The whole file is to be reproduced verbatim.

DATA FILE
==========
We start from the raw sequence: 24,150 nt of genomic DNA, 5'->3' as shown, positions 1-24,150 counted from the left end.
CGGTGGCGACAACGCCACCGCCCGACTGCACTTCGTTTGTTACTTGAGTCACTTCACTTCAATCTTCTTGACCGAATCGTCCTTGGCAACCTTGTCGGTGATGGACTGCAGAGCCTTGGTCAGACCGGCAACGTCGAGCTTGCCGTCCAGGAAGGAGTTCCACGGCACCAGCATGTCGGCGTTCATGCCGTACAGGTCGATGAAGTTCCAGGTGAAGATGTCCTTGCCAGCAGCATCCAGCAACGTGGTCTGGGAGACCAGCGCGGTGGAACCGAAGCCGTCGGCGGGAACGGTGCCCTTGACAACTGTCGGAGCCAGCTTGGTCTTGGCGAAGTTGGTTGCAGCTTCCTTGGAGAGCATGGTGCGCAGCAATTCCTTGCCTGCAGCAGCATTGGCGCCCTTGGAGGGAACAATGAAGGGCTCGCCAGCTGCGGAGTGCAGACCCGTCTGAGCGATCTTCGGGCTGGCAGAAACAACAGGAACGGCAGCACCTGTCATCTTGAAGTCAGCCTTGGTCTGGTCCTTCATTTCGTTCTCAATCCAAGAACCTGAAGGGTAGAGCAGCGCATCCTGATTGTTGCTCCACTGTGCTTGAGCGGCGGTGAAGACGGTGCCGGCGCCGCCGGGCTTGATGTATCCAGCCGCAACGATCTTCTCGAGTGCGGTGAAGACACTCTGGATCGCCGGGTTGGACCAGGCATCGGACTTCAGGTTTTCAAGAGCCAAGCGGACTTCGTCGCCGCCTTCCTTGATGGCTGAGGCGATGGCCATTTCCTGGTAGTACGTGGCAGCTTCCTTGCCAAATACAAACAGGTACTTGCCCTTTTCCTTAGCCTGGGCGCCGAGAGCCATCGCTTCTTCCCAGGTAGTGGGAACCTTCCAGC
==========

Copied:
We start from the raw sequence: 24,150 nt of genomic DNA, 5'->3' as shown, positions 1-24,150 counted from the left end.
CGGTGGCGACAACGCCACCGCCCGACTGCACTTCGTTTGTTACTTGAGTCACTTCACTTCAATCTTCTTGACCGAATCGTCCTTGGCAACCTTGTCGGTGATGGACTGCAGAGCCTTGGTCAGACCGGCAACGTCGAGCTTGCCGTCCAGGAAGGAGTTCCACGGCACCAGCATGTCGGCGTTCATGCCGTACAGGTCGATGAAGTTCCAGGTGAAGATGTCCTTGCCAGCAGCATCCAGCAACGTGGTCTGGGAGACCAGCGCGGTGGAACCGAAGCCGTCGGCGGGAACGGTGCCCTTGACAACTGTCGGAGCCAGCTTGGTCTTGGCGAAGTTGGTTGCAGCTTCCTTGGAGAGCATGGTGCGCAGCAATTCCTTGCCTGCAGCAGCATTGGCGCCCTTGGAGGGAACAATGAAGGGCTCGCCAGCTGCGGAGTGCAGACCCGTCTGAGCGATCTTCGGGCTGGCAGAAACAACAGGAACGGCAGCACCTGTCATCTTGAAGTCAGCCTTGGTCTGGTCCTTCATTTCGTTCTCAATCCAAGAACCTGAAGGGTAGAGCAGCGCATCCTGATTGTTGCTCCACTGTGCTTGAGCGGCGGTGAAGACGGTGCCGGCGCCGCCGGGCTTGATGTATCCAGCCGCAACGATCTTCTCGAGTGCGGTGAAGACACTCTGGATCGCCGGGTTGGACCAGGCATCGGACTTCAGGTTTTCAAGAGCCAAGCGGACTTCGTCGCCGCCTTCCTTGATGGCTGAGGCGATGGCCATTTCCTGGTAGTACGTGGCAGCTTCCTTGCCAAATACAAACAGGTACTTGCCCTTTTCCTTAGCCTGGGCGCCGAGAGCCATCGCTTCTTCCCAGGTAGTGGGAACCTTCCAGC